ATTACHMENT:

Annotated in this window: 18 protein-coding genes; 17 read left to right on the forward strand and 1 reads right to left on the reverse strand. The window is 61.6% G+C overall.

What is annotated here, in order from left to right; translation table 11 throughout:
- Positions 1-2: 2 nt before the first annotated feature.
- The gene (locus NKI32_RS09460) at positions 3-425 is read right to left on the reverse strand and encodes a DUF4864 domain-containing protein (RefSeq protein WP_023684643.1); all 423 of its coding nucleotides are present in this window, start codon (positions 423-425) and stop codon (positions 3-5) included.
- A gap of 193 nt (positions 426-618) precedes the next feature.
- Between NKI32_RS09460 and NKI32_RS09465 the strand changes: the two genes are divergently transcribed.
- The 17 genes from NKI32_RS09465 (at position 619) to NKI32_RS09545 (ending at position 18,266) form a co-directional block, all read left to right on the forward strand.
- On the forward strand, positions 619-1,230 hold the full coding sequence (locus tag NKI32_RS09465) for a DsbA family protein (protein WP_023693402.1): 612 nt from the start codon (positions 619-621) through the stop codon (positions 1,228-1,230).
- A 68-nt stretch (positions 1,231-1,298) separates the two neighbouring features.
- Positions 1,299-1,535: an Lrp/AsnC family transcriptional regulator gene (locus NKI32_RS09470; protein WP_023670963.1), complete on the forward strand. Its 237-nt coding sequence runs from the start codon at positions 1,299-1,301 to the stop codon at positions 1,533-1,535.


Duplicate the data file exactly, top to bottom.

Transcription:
Annotated in this window: 18 protein-coding genes; 17 read left to right on the forward strand and 1 reads right to left on the reverse strand. The window is 61.6% G+C overall.

What is annotated here, in order from left to right; translation table 11 throughout:
- Positions 1-2: 2 nt before the first annotated feature.
- The gene (locus NKI32_RS09460) at positions 3-425 is read right to left on the reverse strand and encodes a DUF4864 domain-containing protein (RefSeq protein WP_023684643.1); all 423 of its coding nucleotides are present in this window, start codon (positions 423-425) and stop codon (positions 3-5) included.
- A gap of 193 nt (positions 426-618) precedes the next feature.
- Between NKI32_RS09460 and NKI32_RS09465 the strand changes: the two genes are divergently transcribed.
- The 17 genes from NKI32_RS09465 (at position 619) to NKI32_RS09545 (ending at position 18,266) form a co-directional block, all read left to right on the forward strand.
- On the forward strand, positions 619-1,230 hold the full coding sequence (locus tag NKI32_RS09465) for a DsbA family protein (protein WP_023693402.1): 612 nt from the start codon (positions 619-621) through the stop codon (positions 1,228-1,230).
- A 68-nt stretch (positions 1,231-1,298) separates the two neighbouring features.
- Positions 1,299-1,535: an Lrp/AsnC family transcriptional regulator gene (locus NKI32_RS09470; protein WP_023670963.1), complete on the forward strand. Its 237-nt coding sequence runs from the start codon at positions 1,299-1,301 to the stop codon at positions 1,533-1,535.